Ports are typically used on patients requiring only occasional venous access over a long duration course of therapy. Since the port must be accessed using a needle, if venous access is required on a frequent basis a catheter having external access is more commonly used.

PICC line

A peripherally inserted central catheter, or PICC line (pronounced “pick”), is a central venous catheter inserted into a vein in the arm rather than a vein in the neck or chest.

Technical description

Triluminal catheter

Depending on its use, the catheter is monoluminal, biluminal or triluminal, dependent on the actual number of lumens (1, 2 and 3 respectively). Some catheters have 4 or 5 lumens, depending on the reason for their use.

The catheter is usually held in place by an adhesive dressing, suture, or staple which is covered by an occlusive dressing. Regular flushing with saline or a heparin-containing solution keeps the line patent and prevents thrombosis. Certain lines are impregnated with antibiotics, silver-containing substances (specifically silver sulfadiazine) and/or chlorhexidine to reduce infection risk.

Specific types of long-term central lines are the Hickman catheters, which require clamps to make sure the valve is closed, and Groshong catheters, which have a valve that opens as fluid is withdrawn or infused and remains closed when not in use. Hickman lines also have a “cuff” under the skin, to prevent bacterial migration[citation needed] and to cause tissue ingrowth into the device for long term securement.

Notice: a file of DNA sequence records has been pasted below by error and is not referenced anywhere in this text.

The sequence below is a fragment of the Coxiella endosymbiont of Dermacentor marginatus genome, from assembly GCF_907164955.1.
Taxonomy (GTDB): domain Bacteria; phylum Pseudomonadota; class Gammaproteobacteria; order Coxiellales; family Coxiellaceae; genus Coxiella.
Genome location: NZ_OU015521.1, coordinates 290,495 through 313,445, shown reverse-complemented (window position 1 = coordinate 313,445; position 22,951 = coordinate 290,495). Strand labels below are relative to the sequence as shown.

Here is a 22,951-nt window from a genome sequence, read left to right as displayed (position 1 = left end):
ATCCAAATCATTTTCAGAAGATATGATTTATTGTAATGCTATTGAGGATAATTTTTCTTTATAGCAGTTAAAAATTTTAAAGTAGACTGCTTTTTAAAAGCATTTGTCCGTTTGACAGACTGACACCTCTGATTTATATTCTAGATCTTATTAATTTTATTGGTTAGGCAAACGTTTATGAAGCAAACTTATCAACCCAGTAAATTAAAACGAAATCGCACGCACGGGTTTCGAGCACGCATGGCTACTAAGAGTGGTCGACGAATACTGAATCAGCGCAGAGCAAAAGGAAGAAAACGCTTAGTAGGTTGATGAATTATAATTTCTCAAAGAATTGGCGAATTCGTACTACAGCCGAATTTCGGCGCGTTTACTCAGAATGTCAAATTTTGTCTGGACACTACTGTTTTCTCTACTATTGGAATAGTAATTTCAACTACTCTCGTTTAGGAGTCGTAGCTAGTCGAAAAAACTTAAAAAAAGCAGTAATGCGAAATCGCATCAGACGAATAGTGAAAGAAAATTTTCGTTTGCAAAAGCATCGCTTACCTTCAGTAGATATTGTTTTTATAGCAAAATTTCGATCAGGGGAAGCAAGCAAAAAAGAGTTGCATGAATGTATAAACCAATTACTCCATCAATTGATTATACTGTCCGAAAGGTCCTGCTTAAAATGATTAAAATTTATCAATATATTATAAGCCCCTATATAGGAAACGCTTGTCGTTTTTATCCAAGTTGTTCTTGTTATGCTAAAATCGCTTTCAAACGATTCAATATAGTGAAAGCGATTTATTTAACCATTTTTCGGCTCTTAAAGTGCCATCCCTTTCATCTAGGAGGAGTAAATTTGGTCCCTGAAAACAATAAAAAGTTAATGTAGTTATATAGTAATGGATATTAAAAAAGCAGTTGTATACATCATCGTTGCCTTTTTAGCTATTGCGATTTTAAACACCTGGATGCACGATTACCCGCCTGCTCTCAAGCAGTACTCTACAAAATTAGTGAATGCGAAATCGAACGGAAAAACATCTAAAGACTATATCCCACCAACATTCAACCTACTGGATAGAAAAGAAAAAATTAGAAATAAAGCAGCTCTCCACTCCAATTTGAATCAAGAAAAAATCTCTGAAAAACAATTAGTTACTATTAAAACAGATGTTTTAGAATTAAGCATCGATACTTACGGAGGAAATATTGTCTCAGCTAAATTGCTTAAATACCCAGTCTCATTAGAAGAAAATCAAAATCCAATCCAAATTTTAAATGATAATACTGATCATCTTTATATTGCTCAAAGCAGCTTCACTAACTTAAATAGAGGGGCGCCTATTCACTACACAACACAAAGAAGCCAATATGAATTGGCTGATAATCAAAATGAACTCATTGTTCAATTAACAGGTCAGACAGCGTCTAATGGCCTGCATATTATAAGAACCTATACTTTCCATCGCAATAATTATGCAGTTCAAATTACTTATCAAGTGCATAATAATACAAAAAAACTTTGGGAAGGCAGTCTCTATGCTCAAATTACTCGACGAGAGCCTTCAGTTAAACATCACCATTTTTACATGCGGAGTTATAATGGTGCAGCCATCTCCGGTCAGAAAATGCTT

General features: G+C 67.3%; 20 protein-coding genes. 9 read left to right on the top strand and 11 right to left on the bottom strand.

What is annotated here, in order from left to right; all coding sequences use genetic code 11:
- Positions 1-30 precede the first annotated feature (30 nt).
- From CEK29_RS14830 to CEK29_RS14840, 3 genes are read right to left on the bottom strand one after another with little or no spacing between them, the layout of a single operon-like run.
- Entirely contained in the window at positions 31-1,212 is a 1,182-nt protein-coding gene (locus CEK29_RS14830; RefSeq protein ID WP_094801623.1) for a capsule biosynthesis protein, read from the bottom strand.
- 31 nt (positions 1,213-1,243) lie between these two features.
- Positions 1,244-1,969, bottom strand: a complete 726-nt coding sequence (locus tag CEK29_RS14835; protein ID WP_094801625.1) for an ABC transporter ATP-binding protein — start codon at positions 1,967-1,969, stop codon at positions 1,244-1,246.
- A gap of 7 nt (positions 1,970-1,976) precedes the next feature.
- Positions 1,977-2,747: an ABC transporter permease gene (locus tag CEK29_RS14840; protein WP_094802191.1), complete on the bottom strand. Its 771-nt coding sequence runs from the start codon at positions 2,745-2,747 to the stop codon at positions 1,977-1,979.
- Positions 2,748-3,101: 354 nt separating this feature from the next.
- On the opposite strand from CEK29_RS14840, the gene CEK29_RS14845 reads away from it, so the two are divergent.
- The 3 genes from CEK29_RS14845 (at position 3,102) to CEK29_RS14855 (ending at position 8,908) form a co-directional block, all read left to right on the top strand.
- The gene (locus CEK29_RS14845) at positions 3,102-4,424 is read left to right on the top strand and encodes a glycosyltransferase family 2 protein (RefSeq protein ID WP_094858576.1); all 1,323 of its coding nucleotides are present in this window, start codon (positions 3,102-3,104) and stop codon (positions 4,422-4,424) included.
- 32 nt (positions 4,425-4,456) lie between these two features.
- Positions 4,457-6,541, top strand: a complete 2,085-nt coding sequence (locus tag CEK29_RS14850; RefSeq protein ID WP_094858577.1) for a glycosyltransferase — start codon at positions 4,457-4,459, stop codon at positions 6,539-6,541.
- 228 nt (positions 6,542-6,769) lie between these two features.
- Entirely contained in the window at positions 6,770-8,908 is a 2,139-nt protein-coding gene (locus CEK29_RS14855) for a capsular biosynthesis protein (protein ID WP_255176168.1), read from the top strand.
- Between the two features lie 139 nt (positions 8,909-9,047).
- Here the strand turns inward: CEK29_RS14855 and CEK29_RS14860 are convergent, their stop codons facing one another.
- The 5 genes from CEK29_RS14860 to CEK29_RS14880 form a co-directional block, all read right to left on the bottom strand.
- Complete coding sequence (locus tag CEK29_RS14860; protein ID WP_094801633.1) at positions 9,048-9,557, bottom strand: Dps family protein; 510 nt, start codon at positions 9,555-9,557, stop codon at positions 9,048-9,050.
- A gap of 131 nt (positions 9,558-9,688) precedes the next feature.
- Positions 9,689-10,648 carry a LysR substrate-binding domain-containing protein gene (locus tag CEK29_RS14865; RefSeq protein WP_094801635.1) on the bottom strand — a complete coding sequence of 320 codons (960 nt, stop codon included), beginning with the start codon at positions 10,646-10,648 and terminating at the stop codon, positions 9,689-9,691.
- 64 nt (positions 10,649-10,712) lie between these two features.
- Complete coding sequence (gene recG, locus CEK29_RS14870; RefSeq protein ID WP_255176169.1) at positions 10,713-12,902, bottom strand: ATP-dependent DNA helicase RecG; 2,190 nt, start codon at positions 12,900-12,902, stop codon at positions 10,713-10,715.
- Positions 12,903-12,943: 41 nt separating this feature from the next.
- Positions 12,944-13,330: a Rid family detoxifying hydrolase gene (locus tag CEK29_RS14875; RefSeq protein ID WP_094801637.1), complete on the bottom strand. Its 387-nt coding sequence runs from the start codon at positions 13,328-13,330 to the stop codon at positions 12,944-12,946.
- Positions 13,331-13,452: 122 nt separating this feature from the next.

Indications and uses

Indications for the use of central lines include:[2]

Central venous catheters usually remain in place for a longer period of time than other venous access devices, especially when the reason for their use is longstanding (such as total parenteral nutrition in a chronically ill patient). For such indications, a Hickman line, a PICC line or a portacath may be considered because of their smaller infection risk. Sterile technique is highly important here, as a line may serve as a porte d’entrée (place of entry) for pathogenic organisms, and the line itself may become infected with organisms such as Staphylococcus aureus and coagulase-negative Staphylococci.[citation needed]

Triple lumen in jugular vein

Chest x-ray with catheter in the right subclavian vein

The skin is cleaned, and local anesthetic applied if required. The location of the vein is then identified by landmarks or with the use of a small ultrasound device. A hollow needle is advanced through the skin until blood is aspirated; the color of the blood and the rate of its flow help distinguish it from arterial blood (suggesting that an artery has been accidentally punctured), although this method is inaccurate.[citation needed] Ultrasound probably now represents the gold standard for central venous access and skills, within North American and Europe, with landmark techniques are diminishing.[3][4]